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Scriabin and the concept of ‘Universal Consciousness’ in the context of pre-Revolutionary Russia.[1]

Among the sayings of Alexander Scriabin recorded by his friend, the musical journalist Leonid Sabaneyev, was the following: ‘Our thoughts are external to us[…]they only seem to be ours, but in fact, of course, they are general…’[2] Scriabin’s conception of a trans-personal mind  occurs several times in his notebooks, most completely in the notebook of 1905­­–6:

            […]for a person who as such represents from within himself one of the states of the universal           consciousness, it is impossible to perceive other people only from the aspect of their relation to the external world.[…] The universal consciousness as such does not experience [‘live through’] anything, it is life itself, it does not think anything, it is thought itself, it does not do anything, it is activity itself. God, as a state of consciousness, is the personality which is the bearer of this universal principle. [3]

For Scriabin, creative activity and the Divine principle were identical, and he associated the creative part of himself (which contemporary thought might interpret as the unconscious mind, and Greek philosophy as the daemon) with a higher, Divine principle. Hence the exclamations ‘I am God!’ in the notebook of 1904–5[4] and Scriabin’s way of expressing himself in his letters to his partner Tatyana Schloezer about the creative process of writing the Poem of Ecstasy:

            My enchantment, I bow down before the greatness of the feeling which you grant to him who dwells in me. He is great, though I, small as I am, am sometimes poor, little, weak, and tired.[5]

The idea of a portion of the individual personality or identity as divine is found in Indian thought as the purusha. C. Shandra defines the purusha as ‘pure Consciousness [,] the soul, the self, the spirit, the subject, the knower.’[6] Scriabin read of this concept in the Katha Upanishad, which was published in Russian not long before he died.[7] As with many things in his reading which interested him (Blavatsky’s ‘Theosophy’, for example) this came as a confirmation of his own thought. The final entry in the notebook of 1905–6, previously cited, continues: ‘Personal consciousness is an illusion which occurs when universal or individual consciousness identifies itself with lower principles […].’

It was Sabaneyev’s usual method to present Scriabin’s thoughts as unprecedented, mystical aberrations. In the context quoted above, Scriabin’s dictum is delivered after speculations on the ‘astral’, rather than ‘physical’ atmosphere in India and other ‘spiritual’ countries, and in a ‘mysterious’ tone.[8] But this thought can be clearly related to a strand in the Russian philosophy of the period.

In his early twenties, Scriabin’s philosophical mentor was Prince Sergei Nikolaevich Trubetskoy. Trubetskoy published his first, extended philosophical article on consciousness in 1890: ‘O prirode cheloveskogo soznaniya’ [‘On the nature of human consciousness’]. In this work, Trubetskoy refers to a Socratic basis;[9] but he reasons that individual consciousness is conditioned by a collective element.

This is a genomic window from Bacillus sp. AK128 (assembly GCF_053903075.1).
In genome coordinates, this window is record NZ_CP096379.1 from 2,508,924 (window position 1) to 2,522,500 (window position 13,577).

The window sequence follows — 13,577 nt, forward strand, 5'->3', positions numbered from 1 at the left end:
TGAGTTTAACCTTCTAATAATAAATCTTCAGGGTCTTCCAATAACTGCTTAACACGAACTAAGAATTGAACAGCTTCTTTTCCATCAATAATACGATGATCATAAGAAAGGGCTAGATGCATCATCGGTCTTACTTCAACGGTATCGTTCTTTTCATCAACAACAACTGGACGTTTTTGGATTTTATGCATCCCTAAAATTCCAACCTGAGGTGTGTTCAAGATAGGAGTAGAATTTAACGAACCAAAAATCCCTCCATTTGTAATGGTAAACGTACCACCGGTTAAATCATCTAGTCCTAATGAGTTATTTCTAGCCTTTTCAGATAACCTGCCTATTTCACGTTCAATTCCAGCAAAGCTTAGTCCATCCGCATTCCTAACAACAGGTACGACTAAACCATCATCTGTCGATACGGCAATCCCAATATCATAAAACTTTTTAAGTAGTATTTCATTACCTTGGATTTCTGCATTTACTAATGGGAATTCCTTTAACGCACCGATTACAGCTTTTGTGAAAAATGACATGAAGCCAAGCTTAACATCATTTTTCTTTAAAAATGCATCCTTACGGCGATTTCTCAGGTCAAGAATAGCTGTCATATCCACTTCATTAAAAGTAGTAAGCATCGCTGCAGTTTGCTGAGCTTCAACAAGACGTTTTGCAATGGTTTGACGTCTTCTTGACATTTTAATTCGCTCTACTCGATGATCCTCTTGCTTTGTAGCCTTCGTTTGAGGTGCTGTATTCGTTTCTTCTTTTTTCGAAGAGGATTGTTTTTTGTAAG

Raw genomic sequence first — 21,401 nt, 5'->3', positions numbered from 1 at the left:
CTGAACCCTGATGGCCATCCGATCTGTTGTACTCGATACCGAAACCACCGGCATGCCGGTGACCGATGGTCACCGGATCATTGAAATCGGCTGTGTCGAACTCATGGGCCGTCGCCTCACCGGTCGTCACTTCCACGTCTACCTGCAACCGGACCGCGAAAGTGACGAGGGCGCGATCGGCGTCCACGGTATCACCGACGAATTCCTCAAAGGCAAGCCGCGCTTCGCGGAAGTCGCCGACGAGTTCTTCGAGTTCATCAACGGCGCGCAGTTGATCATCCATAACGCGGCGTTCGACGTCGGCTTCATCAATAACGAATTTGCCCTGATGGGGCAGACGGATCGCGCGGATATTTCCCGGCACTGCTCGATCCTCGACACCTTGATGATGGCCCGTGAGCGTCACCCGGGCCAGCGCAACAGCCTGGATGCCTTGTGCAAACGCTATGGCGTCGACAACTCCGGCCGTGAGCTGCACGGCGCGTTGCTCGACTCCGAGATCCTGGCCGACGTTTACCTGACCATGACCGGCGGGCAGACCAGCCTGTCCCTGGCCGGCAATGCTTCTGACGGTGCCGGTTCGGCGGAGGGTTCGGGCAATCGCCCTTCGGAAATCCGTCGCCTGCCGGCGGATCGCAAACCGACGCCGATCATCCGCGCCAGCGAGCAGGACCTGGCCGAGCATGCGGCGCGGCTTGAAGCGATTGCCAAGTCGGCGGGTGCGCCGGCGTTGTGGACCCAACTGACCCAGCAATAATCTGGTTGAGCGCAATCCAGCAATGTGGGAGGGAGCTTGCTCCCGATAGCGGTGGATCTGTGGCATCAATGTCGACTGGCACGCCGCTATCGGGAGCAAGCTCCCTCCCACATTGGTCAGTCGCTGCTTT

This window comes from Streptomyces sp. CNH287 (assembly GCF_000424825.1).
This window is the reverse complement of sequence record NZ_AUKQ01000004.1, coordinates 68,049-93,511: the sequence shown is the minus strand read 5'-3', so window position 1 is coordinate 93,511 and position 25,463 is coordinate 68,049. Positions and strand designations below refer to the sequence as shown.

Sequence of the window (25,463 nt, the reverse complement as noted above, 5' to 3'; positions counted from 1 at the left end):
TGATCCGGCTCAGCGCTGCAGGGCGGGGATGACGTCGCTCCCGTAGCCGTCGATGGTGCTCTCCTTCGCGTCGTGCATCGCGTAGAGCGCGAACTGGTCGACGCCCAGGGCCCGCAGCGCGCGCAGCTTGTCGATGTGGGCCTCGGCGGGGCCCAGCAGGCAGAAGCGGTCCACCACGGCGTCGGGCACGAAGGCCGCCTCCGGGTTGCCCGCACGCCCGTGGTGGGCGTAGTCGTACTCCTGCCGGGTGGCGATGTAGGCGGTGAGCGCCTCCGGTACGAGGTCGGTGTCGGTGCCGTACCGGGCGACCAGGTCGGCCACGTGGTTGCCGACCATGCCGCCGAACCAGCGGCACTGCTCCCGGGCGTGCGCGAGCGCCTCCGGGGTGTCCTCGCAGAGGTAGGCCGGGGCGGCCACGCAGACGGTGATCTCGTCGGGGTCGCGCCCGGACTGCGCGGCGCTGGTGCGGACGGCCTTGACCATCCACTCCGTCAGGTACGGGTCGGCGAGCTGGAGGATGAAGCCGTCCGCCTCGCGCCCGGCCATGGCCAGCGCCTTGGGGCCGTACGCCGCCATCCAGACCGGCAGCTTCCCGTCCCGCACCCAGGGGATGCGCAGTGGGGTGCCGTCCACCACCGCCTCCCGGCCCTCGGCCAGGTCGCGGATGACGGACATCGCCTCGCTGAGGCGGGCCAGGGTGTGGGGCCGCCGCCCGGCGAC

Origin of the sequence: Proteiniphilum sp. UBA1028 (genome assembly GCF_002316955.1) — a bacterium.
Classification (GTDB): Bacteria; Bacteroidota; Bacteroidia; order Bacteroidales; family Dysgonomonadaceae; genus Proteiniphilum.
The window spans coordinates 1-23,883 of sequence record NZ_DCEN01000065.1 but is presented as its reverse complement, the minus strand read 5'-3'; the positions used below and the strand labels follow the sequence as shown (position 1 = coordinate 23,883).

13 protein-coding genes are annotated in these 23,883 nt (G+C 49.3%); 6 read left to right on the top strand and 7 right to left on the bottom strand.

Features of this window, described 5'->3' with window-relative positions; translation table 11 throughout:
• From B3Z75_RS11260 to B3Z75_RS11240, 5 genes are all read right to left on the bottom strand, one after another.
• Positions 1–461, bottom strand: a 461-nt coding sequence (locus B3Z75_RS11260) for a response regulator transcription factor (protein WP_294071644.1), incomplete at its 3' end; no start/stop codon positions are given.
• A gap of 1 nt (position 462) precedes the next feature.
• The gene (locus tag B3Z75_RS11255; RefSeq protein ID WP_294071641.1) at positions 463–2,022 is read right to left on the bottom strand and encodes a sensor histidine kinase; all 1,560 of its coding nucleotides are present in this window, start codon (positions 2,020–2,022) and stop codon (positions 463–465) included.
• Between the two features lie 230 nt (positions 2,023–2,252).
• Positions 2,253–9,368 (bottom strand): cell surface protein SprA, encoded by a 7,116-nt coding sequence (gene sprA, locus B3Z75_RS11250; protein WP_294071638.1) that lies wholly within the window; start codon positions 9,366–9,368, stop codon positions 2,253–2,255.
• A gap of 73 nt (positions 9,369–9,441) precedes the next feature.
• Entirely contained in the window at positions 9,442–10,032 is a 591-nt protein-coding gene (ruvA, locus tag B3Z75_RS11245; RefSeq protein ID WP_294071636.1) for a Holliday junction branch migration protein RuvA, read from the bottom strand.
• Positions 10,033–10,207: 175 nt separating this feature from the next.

As it affirms the reality of activity, and consequently in its true nature, consciousness possesses a definite, living universality. Thus, there is no opposition between the abstract principles of ‘general’ and ‘private’, between ‘the race’[10] and ‘the individual’; in reality, one    does not exist without the other. There is no consciousness without a conscious individual, and no absolutely subjective consciousness. In contemplating consciousness, either from the exterior, as regards the progressively developing phenomena of life, or from within, in the light of psychological analysis, we become convinced of its organic universality, in the ideal sobornost[11] of consciousness.[12]

To strive towards universality in consciousness, and thus towards knowledge of truth and the ‘perfect society’, is the purpose of life:

            The human spirit is objective only in society and in activity within society, together with intelligent beings ­– in a place where they exist in truth, not only in and for themselves, but also in and for others, and where others exist in and for the spirit, as it itself indeed does. For this reason the human spirit can be completely objective only in a perfect, absolute society.  And one may say that to strive towards such a society is to strive towards true spiritual life,          towards immortality and resurrection. […] is consciousness individual, is it subjective or, rather, is it collective (sobornoe)? In the first case the soul cannot have any substantial objectivity, any universal significance and existence; […]. In the second case, if human consciousness is essentially collective, if it is the possibility of the consciousness of all in one, then its subjective I (я) can possess general, objective existence in this collective consciousness; its self-knowledge receives objective, universal authenticity. [13]